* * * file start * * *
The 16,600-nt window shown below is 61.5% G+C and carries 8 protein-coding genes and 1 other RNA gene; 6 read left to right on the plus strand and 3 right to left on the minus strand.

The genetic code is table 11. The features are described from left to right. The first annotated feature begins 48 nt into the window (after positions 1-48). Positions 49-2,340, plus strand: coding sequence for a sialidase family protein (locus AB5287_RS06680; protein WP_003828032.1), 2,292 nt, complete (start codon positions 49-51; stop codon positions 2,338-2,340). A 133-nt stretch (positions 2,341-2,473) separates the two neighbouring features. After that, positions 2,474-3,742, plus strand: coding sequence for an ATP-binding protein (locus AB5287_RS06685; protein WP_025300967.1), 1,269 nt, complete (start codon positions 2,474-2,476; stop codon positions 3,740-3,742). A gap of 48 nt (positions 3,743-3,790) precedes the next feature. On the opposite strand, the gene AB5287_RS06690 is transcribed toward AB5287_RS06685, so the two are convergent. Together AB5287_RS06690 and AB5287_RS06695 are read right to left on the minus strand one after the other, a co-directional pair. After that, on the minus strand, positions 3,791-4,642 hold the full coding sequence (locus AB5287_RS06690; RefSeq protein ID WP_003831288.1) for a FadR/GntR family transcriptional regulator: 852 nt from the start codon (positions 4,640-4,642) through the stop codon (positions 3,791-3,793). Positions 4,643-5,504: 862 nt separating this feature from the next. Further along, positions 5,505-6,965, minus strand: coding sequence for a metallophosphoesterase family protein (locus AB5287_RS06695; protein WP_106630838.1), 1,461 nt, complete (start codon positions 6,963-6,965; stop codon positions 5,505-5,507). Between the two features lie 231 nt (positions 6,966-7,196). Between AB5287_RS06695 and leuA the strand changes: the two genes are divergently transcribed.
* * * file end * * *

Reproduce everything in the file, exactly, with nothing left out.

The 16,600-nt window shown below is 61.5% G+C and carries 8 protein-coding genes and 1 other RNA gene; 6 read left to right on the plus strand and 3 right to left on the minus strand.

The genetic code is table 11. The features are described from left to right. The first annotated feature begins 48 nt into the window (after positions 1-48). Positions 49-2,340, plus strand: coding sequence for a sialidase family protein (locus AB5287_RS06680; protein WP_003828032.1), 2,292 nt, complete (start codon positions 49-51; stop codon positions 2,338-2,340). A 133-nt stretch (positions 2,341-2,473) separates the two neighbouring features. After that, positions 2,474-3,742, plus strand: coding sequence for an ATP-binding protein (locus AB5287_RS06685; protein WP_025300967.1), 1,269 nt, complete (start codon positions 2,474-2,476; stop codon positions 3,740-3,742). A gap of 48 nt (positions 3,743-3,790) precedes the next feature. On the opposite strand, the gene AB5287_RS06690 is transcribed toward AB5287_RS06685, so the two are convergent. Together AB5287_RS06690 and AB5287_RS06695 are read right to left on the minus strand one after the other, a co-directional pair. After that, on the minus strand, positions 3,791-4,642 hold the full coding sequence (locus AB5287_RS06690; RefSeq protein ID WP_003831288.1) for a FadR/GntR family transcriptional regulator: 852 nt from the start codon (positions 4,640-4,642) through the stop codon (positions 3,791-3,793). Positions 4,643-5,504: 862 nt separating this feature from the next. Further along, positions 5,505-6,965, minus strand: coding sequence for a metallophosphoesterase family protein (locus AB5287_RS06695; protein WP_106630838.1), 1,461 nt, complete (start codon positions 6,963-6,965; stop codon positions 5,505-5,507). Between the two features lie 231 nt (positions 6,966-7,196). Between AB5287_RS06695 and leuA the strand changes: the two genes are divergently transcribed.